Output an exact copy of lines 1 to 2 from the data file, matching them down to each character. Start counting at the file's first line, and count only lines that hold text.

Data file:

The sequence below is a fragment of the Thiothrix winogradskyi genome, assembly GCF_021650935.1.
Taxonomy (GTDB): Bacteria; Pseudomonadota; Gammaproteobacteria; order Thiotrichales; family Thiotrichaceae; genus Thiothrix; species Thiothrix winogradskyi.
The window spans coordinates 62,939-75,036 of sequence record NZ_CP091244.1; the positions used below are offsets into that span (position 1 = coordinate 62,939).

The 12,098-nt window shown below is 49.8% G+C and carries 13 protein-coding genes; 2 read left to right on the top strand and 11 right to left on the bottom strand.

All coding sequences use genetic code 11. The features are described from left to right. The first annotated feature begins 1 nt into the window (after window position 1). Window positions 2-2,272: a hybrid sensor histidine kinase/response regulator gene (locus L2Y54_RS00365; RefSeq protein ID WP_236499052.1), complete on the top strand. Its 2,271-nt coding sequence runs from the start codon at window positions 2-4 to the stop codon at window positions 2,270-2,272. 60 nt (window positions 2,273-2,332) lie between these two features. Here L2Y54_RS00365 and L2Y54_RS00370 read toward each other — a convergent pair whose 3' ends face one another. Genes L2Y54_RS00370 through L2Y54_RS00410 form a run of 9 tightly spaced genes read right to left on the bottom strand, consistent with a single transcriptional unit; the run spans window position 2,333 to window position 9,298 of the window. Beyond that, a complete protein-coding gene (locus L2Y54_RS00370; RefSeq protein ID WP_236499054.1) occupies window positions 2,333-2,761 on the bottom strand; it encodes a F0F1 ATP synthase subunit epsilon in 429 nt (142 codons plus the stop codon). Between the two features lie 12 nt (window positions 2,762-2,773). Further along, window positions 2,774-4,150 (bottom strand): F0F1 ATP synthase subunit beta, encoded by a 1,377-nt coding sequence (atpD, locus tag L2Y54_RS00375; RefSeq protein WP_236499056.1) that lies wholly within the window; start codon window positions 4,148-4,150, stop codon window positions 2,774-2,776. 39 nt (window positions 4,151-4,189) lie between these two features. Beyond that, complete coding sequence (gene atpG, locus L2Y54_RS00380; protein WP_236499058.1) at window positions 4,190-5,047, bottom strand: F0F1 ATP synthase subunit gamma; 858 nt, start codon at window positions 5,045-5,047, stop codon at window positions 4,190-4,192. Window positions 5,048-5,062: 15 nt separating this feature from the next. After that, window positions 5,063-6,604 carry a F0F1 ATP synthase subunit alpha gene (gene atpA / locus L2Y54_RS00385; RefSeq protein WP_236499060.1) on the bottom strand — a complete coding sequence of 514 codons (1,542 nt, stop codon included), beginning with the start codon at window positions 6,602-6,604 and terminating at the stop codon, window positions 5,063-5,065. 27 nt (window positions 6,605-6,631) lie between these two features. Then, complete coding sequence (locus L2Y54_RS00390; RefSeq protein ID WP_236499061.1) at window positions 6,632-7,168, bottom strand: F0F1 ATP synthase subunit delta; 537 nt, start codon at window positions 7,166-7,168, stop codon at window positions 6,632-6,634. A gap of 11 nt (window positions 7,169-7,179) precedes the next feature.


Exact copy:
The sequence below is a fragment of the Thiothrix winogradskyi genome, assembly GCF_021650935.1.
Taxonomy (GTDB): Bacteria; Pseudomonadota; Gammaproteobacteria; order Thiotrichales; family Thiotrichaceae; genus Thiothrix; species Thiothrix winogradskyi.